Ordinarily, the printed pattern will be em edd d in the vinyl sheet or tile to a depth varying between five and enty percent of the total thickness of the vinyl. The attern and the basic vinyl layer are a single, integral unit and may be readily separated from the paper, cardboard or foil backing without being separable from each other. After separation from the foil, the patterned vinyl layer 45 may then be laminated onto a heavy backing fabric such as impregnated felt, burlap or it may be laminated to additional polyvinyl chloride layers if desired.

It is to be understood that the rolls 15, 20 and 22 may be replaced by flat bed printing devices or other printing methods well known to the art and I do not intend to limit my invention to the particular printing means herein illustrated.

Vinyl floor or wall coverings or tiles or other vinylcoatings produced in accordance with my novel process contain an infinite variety of fanciful patterns which, being integral with the vinyl tile will not wear, erode or otherwise mar the appearance of the floor or wall covering. Moreover, such patterns can be made repeatable as often as desired by suitable adjustment of the printing rolls.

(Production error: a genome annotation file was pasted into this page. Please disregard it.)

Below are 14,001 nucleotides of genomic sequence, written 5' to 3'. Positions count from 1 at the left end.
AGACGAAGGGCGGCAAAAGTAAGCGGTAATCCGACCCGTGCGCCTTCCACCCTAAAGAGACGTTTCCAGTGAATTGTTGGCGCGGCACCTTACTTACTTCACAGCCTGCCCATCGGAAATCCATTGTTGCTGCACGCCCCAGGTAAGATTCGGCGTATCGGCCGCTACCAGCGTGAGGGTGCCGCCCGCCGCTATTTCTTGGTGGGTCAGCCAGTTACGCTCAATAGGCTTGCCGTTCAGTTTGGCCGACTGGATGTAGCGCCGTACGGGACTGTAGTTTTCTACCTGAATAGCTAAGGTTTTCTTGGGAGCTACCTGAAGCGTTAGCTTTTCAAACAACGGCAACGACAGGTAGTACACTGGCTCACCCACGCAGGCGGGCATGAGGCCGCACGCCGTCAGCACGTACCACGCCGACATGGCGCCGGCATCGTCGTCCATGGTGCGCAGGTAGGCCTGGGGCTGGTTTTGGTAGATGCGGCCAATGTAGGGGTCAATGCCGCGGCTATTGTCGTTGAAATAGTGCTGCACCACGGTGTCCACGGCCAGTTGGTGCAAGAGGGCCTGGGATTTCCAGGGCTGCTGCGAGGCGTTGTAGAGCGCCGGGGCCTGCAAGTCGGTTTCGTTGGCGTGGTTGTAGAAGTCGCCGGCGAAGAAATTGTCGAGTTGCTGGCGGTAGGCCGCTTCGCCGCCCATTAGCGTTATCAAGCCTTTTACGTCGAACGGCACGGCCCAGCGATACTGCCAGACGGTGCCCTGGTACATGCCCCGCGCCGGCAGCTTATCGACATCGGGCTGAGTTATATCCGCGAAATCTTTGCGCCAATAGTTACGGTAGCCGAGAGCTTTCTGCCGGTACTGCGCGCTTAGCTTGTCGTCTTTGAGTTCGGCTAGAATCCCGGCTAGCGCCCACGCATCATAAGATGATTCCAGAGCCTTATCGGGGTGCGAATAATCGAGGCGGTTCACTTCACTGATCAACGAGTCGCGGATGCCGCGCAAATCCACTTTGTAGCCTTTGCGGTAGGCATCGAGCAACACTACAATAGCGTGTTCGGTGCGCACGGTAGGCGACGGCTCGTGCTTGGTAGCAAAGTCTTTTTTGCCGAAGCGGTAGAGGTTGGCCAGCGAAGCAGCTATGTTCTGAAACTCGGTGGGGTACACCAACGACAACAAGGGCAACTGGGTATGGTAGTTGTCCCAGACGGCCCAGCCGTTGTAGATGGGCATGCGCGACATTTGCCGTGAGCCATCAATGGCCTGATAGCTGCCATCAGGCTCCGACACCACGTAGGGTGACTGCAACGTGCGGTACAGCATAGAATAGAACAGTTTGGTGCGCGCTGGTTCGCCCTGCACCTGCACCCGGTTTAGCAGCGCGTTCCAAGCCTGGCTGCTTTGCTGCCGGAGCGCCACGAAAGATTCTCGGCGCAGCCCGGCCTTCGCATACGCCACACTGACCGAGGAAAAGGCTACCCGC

Although} have described preferred embodiments of my invention, it will now be'apparent that variations and modifications may be made by those skilled in the art. I prefer to be limited, therefore, not by the specific disclosure herein, but only by the appended claims.

I claim:

1. The method of making a vinyl type covering for floors, walls and the like which comprises the steps of printing a vinyl resin ink on a strippable backing material, heating the printed backing material so as to remove solvent therefrom, applying to said printed backing, malleable resinous granules comprising a mixture. of polymers from the group consisting of polyvinyl chloride, copolymers of vinyl .chloride and vinyl acetate and copolymers of vinyl chloride and vinylidene chloride, the said granules further comprising a polymer mixture in which 45 to percent, by weight, thereof is a polymer obtained by emulsion polymerization and 10 to 55 percent thereof is a dispersion type polymer, pressing the said granules into a continuous sheet and onto the printed backing, passing the resulting composite vinyl sheet and backing through a heating zone maintained between C. and C., and stripping the vinyl layer from the backing material thereby providing a covering'of at least 10 mils thickness having inlaid therein, for at least 5 percent of its thickness, a regularly repeatable pattern.